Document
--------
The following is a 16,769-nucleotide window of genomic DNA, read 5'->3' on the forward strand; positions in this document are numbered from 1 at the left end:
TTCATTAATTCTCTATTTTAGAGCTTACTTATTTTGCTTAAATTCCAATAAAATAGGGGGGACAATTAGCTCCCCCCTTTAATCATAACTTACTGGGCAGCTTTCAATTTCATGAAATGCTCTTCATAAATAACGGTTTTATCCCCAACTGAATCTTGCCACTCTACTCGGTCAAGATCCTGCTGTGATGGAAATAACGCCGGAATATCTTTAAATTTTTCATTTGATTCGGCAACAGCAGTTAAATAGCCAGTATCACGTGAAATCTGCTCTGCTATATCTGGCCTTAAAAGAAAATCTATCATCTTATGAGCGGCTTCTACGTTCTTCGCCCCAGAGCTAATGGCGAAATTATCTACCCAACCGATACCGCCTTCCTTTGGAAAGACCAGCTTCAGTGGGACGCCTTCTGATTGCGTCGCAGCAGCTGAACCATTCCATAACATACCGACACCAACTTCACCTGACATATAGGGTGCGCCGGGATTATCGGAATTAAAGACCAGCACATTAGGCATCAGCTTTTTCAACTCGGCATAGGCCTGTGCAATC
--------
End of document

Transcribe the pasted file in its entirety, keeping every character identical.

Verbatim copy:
The following is a 16,769-nucleotide window of genomic DNA, read 5'->3' on the forward strand; positions in this document are numbered from 1 at the left end:
TTCATTAATTCTCTATTTTAGAGCTTACTTATTTTGCTTAAATTCCAATAAAATAGGGGGGACAATTAGCTCCCCCCTTTAATCATAACTTACTGGGCAGCTTTCAATTTCATGAAATGCTCTTCATAAATAACGGTTTTATCCCCAACTGAATCTTGCCACTCTACTCGGTCAAGATCCTGCTGTGATGGAAATAACGCCGGAATATCTTTAAATTTTTCATTTGATTCGGCAACAGCAGTTAAATAGCCAGTATCACGTGAAATCTGCTCTGCTATATCTGGCCTTAAAAGAAAATCTATCATCTTATGAGCGGCTTCTACGTTCTTCGCCCCAGAGCTAATGGCGAAATTATCTACCCAACCGATACCGCCTTCCTTTGGAAAGACCAGCTTCAGTGGGACGCCTTCTGATTGCGTCGCAGCAGCTGAACCATTCCATAACATACCGACACCAACTTCACCTGACATATAGGGTGCGCCGGGATTATCGGAATTAAAGACCAGCACATTAGGCATCAGCTTTTTCAACTCGGCATAGGCCTGTGCAATC